Justin Trudeau – Travellers fined for refusing COVID-19 tests at Pearson
Mandatory COVID-19 tests at Pearson airport have found at least 32 cases of the virus, and Peel police have handed out $750 tickets to three international travellers who refused them as the federal government works to get quarantine hotels up and running.
The tests have been required of all arriving passengers from other countries since Monday noon under an Ontario government order aimed at detecting more contagious variants of the virus that could seed a third and more devastating wave of the pandemic with vaccines in short supply.
“Our government’s mandatory testing program will serve as a stopgap until the federal measures are in place,” Alexandra Hilkene, a spokeswoman for Health Minister Christine Elliott, said Friday.
“While we are glad to see the federal government taking action, we need these measures sooner rather than later to prevent new cases, including variant cases, arriving in Ontario.”
Prime Minister Justin Trudeau, who announced the mandatory hotel quarantines a week ago, told reporters Friday they will be in place “as soon as possible” in Toronto, Vancouver, Calgary and Montreal.
Incoming international travellers — who are already required to produce proof of a negative COVID test performed within 72 hours of boarding their flights — will have to stay at their own expense while awaiting test results instead of going straight home to isolate for 14 days as they do now.
The 32 positive cases from Pearson were out of 6,243 tests conducted as of Wednesday evening, according to the latest figures available. It is not yet known if any are variants of concern.
Further analysis of positive COVID-19 tests in the province released Friday identified three additional cases of the B.1.1.7 variant originally detected in the United Kingdom, raising the number of known cases to 155.
There is one confirmed case of the B.1.351 strain first found in South Africa, in a Mississauga resident who had not travelled internationally. Health officials say there are likely more cases involving both variants given community spread. Computer modelling forecasts the B.1.1.7 strain will dominate in March.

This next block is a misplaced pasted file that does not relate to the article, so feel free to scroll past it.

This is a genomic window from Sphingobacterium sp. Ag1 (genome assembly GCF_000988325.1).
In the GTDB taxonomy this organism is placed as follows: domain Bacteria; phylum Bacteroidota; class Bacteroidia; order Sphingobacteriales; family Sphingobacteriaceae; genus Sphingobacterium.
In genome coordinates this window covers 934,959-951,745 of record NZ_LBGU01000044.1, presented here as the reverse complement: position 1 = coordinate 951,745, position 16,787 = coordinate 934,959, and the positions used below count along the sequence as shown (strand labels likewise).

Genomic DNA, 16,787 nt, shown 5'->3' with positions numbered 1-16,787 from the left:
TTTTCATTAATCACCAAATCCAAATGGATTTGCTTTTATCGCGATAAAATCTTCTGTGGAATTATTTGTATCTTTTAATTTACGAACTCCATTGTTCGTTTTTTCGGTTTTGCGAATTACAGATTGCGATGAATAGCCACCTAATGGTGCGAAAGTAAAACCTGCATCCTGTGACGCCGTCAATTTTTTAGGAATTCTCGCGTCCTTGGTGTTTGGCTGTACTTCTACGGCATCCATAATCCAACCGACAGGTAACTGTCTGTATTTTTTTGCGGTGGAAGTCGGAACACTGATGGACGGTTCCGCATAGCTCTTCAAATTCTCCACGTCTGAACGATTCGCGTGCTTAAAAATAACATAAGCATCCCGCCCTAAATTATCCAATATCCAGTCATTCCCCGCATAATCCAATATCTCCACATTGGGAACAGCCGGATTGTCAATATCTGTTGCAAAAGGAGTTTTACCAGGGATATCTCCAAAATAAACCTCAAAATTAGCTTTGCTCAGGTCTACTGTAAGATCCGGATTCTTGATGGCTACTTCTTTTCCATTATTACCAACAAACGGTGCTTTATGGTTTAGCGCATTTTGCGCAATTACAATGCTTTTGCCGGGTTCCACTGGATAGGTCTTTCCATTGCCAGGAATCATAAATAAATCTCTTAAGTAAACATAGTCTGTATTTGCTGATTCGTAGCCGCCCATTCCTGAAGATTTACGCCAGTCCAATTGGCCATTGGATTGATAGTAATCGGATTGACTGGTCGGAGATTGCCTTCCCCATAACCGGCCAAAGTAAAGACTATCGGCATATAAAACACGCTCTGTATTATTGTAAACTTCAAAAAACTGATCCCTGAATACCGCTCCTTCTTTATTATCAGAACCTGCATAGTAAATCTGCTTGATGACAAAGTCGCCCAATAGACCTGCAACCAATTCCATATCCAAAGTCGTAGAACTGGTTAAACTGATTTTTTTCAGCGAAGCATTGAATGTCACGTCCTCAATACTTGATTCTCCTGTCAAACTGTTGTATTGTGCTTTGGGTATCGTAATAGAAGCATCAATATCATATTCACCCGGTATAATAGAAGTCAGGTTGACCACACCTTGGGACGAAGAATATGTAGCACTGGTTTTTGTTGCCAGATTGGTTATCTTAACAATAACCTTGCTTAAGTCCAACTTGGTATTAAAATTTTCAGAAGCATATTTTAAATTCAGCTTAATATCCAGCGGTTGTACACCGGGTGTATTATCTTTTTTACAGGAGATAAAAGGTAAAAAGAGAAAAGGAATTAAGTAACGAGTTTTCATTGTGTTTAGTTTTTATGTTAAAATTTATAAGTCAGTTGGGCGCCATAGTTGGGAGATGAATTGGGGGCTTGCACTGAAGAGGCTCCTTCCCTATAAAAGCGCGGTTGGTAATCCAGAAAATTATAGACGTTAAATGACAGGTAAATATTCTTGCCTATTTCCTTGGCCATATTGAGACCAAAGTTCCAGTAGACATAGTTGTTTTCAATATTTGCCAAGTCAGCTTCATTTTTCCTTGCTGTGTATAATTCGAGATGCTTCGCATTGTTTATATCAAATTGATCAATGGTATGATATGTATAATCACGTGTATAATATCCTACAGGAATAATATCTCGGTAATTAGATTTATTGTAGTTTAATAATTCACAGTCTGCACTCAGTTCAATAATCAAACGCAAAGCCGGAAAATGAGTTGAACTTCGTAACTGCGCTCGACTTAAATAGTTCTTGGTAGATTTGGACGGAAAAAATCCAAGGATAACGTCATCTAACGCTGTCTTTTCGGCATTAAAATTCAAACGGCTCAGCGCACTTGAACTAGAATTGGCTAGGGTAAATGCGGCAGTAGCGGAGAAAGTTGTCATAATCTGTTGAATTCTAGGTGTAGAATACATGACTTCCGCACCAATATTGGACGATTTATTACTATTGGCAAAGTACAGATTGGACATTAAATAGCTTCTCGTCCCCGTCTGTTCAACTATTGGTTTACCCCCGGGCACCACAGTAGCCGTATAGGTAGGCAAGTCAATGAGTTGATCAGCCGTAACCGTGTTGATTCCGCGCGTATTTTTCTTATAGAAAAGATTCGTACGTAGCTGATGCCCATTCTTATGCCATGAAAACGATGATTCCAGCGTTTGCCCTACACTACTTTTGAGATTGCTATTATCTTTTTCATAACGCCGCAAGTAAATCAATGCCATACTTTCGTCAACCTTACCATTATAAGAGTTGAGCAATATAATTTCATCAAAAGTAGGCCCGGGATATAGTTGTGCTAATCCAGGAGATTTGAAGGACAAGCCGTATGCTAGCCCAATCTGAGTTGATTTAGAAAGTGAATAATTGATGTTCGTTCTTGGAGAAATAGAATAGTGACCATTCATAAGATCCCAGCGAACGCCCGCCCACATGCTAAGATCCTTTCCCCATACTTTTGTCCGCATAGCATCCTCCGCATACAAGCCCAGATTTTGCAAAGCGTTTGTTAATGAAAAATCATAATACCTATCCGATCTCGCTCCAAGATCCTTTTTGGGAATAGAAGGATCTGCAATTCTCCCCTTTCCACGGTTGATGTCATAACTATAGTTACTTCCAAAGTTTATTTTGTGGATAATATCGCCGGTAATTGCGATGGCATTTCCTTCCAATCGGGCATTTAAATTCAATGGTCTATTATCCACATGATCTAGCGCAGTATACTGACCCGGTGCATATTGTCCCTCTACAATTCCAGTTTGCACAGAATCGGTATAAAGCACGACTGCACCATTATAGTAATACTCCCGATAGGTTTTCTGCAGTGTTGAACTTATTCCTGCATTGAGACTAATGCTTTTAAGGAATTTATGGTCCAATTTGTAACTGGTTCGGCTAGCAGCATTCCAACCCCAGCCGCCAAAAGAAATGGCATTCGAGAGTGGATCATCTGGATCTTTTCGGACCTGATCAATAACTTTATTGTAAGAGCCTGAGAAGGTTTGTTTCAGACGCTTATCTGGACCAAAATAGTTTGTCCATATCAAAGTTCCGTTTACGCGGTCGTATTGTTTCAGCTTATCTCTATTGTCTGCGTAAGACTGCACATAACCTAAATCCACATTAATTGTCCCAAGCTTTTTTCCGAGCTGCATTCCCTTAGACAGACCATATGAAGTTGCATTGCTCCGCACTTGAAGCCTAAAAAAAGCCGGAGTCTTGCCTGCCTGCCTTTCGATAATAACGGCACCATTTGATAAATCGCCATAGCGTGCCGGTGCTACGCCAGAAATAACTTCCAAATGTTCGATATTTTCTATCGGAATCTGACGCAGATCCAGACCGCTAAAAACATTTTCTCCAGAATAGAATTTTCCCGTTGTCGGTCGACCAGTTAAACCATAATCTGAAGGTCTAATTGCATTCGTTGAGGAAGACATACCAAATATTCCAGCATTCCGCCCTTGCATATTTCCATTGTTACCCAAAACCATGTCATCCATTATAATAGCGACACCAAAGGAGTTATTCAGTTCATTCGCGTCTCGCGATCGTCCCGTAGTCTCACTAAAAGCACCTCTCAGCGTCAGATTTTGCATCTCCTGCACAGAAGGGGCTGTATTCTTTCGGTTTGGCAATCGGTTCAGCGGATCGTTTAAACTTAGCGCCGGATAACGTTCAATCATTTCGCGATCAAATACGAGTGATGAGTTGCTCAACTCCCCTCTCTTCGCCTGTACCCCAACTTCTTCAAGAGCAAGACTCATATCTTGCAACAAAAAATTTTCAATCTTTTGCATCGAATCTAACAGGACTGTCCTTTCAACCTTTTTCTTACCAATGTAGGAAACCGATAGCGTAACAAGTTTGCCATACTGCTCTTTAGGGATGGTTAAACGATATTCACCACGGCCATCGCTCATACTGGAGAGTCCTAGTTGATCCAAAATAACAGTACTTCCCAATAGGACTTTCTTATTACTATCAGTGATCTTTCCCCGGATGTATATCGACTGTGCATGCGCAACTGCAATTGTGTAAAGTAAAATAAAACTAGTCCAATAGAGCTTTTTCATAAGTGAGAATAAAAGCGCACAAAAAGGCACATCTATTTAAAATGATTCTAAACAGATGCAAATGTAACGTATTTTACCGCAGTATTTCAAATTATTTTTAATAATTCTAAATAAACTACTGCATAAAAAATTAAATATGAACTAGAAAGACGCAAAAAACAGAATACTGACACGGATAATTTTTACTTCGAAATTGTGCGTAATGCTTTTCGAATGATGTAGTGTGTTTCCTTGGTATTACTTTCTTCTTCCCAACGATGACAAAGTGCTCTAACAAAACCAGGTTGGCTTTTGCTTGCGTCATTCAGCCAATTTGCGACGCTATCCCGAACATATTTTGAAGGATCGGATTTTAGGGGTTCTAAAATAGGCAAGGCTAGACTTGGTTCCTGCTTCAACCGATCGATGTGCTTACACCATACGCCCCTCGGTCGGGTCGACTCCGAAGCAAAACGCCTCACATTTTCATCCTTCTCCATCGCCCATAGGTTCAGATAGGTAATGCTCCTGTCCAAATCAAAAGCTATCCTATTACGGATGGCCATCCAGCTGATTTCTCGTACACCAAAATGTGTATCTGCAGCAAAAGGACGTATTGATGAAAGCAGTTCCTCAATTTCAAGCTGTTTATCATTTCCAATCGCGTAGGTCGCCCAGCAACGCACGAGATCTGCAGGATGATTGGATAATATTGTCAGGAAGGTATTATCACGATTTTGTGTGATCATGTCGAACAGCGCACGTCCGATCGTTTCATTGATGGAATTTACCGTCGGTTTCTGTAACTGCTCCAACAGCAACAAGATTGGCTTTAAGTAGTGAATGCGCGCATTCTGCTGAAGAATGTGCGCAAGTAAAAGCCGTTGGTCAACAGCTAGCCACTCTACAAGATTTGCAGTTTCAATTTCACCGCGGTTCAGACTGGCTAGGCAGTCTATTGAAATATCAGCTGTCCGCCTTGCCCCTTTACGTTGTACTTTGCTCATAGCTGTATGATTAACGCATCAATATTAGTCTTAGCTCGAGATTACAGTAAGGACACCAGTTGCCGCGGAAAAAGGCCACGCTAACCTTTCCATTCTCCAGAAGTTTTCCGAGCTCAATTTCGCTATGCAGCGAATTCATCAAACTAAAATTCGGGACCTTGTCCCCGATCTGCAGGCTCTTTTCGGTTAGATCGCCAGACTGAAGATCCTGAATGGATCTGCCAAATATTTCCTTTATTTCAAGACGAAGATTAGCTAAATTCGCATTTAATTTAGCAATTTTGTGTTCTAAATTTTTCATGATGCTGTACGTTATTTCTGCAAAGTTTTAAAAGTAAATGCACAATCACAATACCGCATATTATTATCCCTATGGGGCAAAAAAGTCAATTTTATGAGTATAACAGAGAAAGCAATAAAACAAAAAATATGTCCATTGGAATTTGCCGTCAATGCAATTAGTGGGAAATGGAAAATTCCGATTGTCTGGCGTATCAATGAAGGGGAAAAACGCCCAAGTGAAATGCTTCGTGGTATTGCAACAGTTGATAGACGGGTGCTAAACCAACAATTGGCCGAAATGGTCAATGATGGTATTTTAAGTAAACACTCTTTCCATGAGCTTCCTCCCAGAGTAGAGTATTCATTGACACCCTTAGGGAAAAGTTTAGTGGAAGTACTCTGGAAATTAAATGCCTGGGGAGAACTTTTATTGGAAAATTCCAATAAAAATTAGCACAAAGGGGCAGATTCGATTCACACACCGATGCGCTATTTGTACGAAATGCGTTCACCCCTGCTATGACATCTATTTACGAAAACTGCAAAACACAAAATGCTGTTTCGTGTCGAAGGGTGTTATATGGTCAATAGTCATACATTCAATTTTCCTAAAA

That complicates the picture for Premier Doug Ford with more schools resuming in-class learning on Monday and the government planning for the eventual easing of lockdown restrictions on businesses, with an announcement early next week as a 28-day state of emergency expires Tuesday. Ford said reopenings will be on a regional basis, with low-infection zones first.
There were 1,670 new cases reported Friday, about half the level that prompted Ford to issue a stay-at-home order early last month amid concerns spread was out-of-control and hospitals becoming overwhelmed.
“We’re moving toward reopening the economy,” Labour Minister Monte McNaughton said Friday as he unveiled a two-year, $115 million skills development fund to help workers land jobs.
Ontario’s chief medical officer Dr. David Williams said he wants to see how the experience in schools goes first and cautioned “we’re still not where we need to be” with the 325 COVID-19 patients in hospital intensive care units more than double the level where non-emergency surgeries can be performed without constraints.
“We have to stay the course.”
Cases in Ontario, and in the hotbeds of Toronto and Peel, are now roughly the same as when the two municipalities were moved into lockdown restrictions Nov. 23.
Opening too much, too soon without widespread surveillance testing at schools and workplaces risks fuelling the spread of variants that can spread from person-to-person in one-third the time of original COVID strains and could result in daily cases doubling every five to 10 days, experts say.
“It’s a bit of a Russian roulette thing,” said Colin Furness, an infection control epidemiologist at the University of Toronto.
There are also widespread calls for the province to require all employers to provide paid sick days so essential workers can afford to stay home if they have symptoms. Peel Region, a leading hot spot for the virus, found that 25 per cent of its cases involve people who went to work sick.
Those are the types of measures needed to safely begin reopening the economy until more vaccines come on stream, Furness added.
“We can’t just tread water until summer with everything shut down.”
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